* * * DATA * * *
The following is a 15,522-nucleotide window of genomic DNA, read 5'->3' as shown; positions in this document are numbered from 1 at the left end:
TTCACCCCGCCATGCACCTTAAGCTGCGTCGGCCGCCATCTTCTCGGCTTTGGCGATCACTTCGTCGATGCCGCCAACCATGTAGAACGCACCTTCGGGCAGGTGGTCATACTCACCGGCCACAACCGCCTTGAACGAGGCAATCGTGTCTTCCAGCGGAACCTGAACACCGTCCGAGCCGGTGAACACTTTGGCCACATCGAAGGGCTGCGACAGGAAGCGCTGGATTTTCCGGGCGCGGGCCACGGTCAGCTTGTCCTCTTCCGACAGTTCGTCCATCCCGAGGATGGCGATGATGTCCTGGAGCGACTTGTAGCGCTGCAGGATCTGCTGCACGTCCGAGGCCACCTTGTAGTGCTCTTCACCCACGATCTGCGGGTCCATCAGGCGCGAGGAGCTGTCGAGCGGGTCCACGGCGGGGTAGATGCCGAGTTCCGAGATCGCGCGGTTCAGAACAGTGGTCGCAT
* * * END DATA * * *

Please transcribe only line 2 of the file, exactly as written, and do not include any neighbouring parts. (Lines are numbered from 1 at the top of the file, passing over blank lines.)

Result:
TTCACCCCGCCATGCACCTTAAGCTGCGTCGGCCGCCATCTTCTCGGCTTTGGCGATCACTTCGTCGATGCCGCCAACCATGTAGAACGCACCTTCGGGCAGGTGGTCATACTCACCGGCCACAACCGCCTTGAACGAGGCAATCGTGTCTTCCAGCGGAACCTGAACACCGTCCGAGCCGGTGAACACTTTGGCCACATCGAAGGGCTGCGACAGGAAGCGCTGGATTTTCCGGGCGCGGGCCACGGTCAGCTTGTCCTCTTCCGACAGTTCGTCCATCCCGAGGATGGCGATGATGTCCTGGAGCGACTTGTAGCGCTGCAGGATCTGCTGCACGTCCGAGGCCACCTTGTAGTGCTCTTCACCCACGATCTGCGGGTCCATCAGGCGCGAGGAGCTGTCGAGCGGGTCCACGGCGGGGTAGATGCCGAGTTCCGAGATCGCGCGGTTCAGAACAGTGGTCGCAT